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Moritz MOSZKOWSKI (1854-1925)
Suite in G minor for two violins and piano, Op.71 [18:18] Darius MILHAUD (1892-1974)
Sonata for two violins and piano, Op.15 (1914) [17:37] Bohuslav MARTINŮ (1890-1959)
Sonatina for two violins and piano, H.198 (1930) [12:27]
No recording details ETCETERA KTC 1543 [48:59]
This is a most unusual mix of composers in the itself unusual genre of works cast for two violins and piano. It helps that the three musicians are all family members; the Trio Koch is made up by the two violinists, father Philippe and daughter Laurence, and by son Jean-Philippe at the piano. Harmonious relations are thus ensured.
Moszkowski is best known for his salon-based piano charmers and virtuoso effusions, not least the wrist-crippling Études de virtuosité. Writing for his own instrument and the two violins in the Suite provides him with tremendous opportunities for imitative writing to which the Trio Koch respond with breadth of tone and ripe sonority. Though he was born in Breslau Moszkowski mines the Viennese waltz songbook in his quick-witted Scherzo, and encourages warm but not cloying sentiment in the slow movement. Quicksilver articulation, fast bowing and deft piano placement, animates the vivid finale – the trio catches the allied light-hearted vein perfectly, too.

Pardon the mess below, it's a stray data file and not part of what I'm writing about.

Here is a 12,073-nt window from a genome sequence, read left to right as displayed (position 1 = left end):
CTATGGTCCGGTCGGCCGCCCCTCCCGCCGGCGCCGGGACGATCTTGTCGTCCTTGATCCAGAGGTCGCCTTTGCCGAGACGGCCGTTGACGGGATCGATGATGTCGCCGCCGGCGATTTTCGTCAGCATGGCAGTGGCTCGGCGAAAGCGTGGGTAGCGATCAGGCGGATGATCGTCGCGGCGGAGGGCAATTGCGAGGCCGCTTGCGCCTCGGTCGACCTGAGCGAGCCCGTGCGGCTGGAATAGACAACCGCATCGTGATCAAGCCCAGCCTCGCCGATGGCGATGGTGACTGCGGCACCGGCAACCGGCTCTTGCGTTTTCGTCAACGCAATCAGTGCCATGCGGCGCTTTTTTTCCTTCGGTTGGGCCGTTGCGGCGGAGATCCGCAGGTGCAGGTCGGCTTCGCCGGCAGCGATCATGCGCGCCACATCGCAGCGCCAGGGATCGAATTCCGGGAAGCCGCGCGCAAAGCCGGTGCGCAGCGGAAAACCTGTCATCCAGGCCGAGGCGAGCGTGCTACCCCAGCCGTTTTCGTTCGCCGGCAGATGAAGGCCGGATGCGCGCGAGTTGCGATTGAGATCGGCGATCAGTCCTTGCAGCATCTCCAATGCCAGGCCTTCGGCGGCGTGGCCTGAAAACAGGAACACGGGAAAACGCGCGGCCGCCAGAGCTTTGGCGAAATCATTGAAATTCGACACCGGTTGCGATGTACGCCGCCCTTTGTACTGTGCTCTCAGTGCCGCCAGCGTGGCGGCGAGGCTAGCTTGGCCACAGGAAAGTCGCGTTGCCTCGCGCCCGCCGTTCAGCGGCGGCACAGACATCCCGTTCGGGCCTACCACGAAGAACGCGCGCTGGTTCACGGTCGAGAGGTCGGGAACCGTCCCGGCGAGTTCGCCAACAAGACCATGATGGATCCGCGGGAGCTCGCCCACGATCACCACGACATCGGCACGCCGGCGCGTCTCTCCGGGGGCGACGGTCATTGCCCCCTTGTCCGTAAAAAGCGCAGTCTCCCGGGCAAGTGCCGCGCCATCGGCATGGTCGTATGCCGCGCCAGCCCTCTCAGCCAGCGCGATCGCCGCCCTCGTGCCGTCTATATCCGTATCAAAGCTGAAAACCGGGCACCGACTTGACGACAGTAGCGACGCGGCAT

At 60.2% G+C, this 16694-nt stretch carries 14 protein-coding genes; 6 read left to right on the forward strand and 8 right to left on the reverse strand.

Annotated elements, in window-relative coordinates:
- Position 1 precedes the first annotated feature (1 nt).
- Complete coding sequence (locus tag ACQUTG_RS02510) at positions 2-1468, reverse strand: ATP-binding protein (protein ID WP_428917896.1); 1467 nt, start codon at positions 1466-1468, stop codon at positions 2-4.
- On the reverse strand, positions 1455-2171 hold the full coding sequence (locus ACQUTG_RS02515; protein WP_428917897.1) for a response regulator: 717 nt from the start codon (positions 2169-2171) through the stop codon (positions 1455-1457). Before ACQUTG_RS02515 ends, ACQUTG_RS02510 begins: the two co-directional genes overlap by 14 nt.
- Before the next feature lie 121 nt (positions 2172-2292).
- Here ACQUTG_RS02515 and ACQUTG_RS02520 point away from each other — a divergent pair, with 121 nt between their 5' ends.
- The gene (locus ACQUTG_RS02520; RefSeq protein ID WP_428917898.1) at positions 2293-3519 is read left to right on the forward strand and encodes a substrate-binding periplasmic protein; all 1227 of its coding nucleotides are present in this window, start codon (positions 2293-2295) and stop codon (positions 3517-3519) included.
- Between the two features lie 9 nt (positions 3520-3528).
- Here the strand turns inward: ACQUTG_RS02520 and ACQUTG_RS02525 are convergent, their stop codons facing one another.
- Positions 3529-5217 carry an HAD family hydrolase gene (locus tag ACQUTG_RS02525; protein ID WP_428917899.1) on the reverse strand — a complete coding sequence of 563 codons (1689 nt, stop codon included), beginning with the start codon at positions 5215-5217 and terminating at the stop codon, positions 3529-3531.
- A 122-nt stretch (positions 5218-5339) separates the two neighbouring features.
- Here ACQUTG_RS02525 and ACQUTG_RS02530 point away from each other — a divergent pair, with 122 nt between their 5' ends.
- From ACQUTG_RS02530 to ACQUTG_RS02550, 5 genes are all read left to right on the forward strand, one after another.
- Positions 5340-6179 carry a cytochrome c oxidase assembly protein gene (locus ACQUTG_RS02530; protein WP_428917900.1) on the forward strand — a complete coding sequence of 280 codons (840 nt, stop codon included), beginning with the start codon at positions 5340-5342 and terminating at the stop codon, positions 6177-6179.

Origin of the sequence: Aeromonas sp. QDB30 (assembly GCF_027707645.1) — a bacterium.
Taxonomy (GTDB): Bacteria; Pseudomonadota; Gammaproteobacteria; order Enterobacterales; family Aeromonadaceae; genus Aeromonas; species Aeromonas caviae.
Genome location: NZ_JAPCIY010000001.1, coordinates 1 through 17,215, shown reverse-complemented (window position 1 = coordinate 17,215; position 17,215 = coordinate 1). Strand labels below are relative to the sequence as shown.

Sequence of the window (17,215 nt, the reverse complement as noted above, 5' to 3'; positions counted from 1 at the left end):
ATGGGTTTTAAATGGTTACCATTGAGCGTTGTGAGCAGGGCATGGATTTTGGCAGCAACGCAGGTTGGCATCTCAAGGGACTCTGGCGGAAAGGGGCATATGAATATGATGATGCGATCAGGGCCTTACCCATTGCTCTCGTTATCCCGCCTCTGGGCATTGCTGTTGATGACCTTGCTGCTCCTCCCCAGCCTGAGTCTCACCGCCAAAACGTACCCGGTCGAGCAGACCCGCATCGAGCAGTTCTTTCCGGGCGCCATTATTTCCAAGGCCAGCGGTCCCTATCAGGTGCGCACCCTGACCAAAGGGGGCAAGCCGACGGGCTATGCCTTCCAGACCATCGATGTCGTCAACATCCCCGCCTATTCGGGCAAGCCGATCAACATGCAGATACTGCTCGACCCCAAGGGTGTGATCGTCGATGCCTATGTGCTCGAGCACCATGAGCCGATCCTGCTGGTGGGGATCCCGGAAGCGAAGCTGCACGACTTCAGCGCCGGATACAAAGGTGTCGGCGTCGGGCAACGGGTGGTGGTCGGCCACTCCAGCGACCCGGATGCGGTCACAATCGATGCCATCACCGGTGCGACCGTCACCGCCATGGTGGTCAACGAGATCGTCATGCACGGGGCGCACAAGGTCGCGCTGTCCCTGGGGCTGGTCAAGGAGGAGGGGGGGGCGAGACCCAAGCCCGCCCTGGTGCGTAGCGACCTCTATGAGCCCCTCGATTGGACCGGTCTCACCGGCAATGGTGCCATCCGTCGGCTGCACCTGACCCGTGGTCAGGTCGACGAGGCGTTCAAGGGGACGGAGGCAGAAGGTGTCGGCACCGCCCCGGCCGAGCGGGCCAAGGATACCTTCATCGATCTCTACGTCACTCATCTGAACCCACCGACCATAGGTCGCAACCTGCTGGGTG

Milhaud’s Sonata is an early work and, as with so many such works of his, it’s full of creative wit. Its generosity of feeling has a dance-like vitality and even in the refined polytonality of the central movement one finds a lullaby-like softness and charm. The March theme that drives the finale is emphatically projected by the trio, which sounds fully inside the idiom. The best-known of this trio of works is Martinů’s Sonatina. It is full of typical rhythmic patterns of his 1930 self. The compressed and quietly passionate central movement was played at his funeral, and is worthily done here whilst the finale is one of his bracing and excitingly voiced poco allegros.
No recording details, either location or date, are given which is a shame as the location and the engineering are highly sympathetic. At times the piano can be heard to dominate the ensemble but that may be because Jean-Philippe is inclined to take the lead in places. The notes are helpful. At 49-minutes strict judges would have wanted more on the programme.